This Friday the 13th, fans of horror films and hobbits, science fiction and fantasy are descending upon the San Diego Convention Center. They're gathering for the annual explosion of pop culture fandom that is Comic-Con. One of the biggest phenomena in pop culture at the moment will be making an appearance, and it's not a man of steel or a boy slinging webs.
It's a 40-something woman who writes... wait for it... steamy romance.
There's no culture more distinct than the political circles of Washington, D.C., and Sigourney Weaver is taking it on in Political Animals, a new television series where she plays a former first lady and current secretary of state.
Over the course of a distinguished acting career, Weaver has battled intergalactic aliens and befriended gorillas in the mist. In Political Animals, Weaver's character, Elaine Barrish, finds her biggest adversary in a hyperambitious political reporter by the name of Susan Berg.
"Do you think you'll have to pay a high price for your mistakes?"
That line is spoken on an Indian game show watched by Trishna, the title character of Michael Winterbottom's subcontinental rethink of Thomas Hardy's Tess of the D'Urbervilles.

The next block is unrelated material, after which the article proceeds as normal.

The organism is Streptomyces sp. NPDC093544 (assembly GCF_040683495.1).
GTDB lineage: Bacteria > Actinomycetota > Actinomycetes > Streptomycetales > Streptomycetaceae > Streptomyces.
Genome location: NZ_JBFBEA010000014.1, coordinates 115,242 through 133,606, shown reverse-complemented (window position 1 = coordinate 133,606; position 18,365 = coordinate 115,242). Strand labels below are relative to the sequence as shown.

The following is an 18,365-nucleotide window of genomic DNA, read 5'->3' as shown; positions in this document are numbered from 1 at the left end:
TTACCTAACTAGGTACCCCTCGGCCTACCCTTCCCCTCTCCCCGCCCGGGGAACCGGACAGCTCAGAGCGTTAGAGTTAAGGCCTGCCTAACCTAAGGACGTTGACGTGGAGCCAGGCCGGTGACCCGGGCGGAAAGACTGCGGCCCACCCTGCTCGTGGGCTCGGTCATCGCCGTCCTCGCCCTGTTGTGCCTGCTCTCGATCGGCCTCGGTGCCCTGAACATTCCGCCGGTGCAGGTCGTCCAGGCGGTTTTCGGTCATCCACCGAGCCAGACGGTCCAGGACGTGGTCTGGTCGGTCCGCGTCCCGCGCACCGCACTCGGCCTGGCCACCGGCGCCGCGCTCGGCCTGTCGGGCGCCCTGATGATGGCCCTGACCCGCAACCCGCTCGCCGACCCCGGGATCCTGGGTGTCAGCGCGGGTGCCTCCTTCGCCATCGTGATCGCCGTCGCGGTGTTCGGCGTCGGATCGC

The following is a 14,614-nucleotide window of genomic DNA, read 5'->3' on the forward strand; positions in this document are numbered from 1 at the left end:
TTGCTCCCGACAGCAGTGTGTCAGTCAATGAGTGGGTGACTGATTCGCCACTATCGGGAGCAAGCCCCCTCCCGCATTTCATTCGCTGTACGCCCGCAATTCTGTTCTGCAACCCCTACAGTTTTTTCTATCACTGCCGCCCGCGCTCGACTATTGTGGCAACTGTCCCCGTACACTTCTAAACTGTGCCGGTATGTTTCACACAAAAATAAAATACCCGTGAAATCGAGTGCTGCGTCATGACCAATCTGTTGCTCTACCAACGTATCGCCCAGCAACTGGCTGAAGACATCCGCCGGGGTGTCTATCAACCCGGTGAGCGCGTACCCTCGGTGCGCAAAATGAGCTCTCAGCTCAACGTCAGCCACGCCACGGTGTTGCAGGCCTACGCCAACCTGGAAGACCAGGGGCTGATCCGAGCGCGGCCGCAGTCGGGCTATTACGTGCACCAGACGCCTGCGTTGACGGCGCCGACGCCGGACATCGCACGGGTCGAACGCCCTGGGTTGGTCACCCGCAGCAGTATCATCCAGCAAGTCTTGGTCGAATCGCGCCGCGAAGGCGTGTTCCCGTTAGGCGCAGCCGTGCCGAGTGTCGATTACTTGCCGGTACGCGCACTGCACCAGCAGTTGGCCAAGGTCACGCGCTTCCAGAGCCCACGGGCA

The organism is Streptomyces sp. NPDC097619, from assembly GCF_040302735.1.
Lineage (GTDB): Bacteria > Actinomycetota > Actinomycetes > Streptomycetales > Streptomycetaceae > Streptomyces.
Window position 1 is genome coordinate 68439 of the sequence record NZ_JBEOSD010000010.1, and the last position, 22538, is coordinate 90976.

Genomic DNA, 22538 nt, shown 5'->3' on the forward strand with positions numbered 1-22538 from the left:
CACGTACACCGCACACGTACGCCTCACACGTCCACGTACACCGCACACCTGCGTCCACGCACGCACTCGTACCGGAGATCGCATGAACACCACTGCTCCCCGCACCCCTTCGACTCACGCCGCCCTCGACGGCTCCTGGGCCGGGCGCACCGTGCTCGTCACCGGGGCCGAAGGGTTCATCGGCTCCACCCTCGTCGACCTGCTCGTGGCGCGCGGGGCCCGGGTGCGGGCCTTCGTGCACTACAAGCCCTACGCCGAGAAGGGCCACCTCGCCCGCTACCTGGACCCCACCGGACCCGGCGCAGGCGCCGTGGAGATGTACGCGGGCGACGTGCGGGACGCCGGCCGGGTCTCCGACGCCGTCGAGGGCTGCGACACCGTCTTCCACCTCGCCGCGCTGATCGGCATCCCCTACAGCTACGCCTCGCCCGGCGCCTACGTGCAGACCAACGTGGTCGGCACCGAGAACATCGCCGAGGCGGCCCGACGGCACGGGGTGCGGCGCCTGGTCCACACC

The penalties for mistakes on the game show are only monetary in nature, of course. For Trishna, the costs of her errors in judgment are measured on an entirely different scale. This being a Hardy story, you can count on this: They'll be high, and they'll be unpleasant.
Alps, the tightly controlled burn from Dogtooth director Giorgos Lanthimos, begins with a simple image: a girl twirling a ribbon. Practicing her routine in a large gym, the rhythmic gymnast (Ariane Labed) moves powerfully, spinning and tumbling across the mats in choreography set to "O Fortuna." She finishes, but as she complains to her coach, a middle-aged track-suit-wearing type (Johnny Vekris), the routine just isn't working — she'd rather be doing a pop song. She's ready for pop, she insists.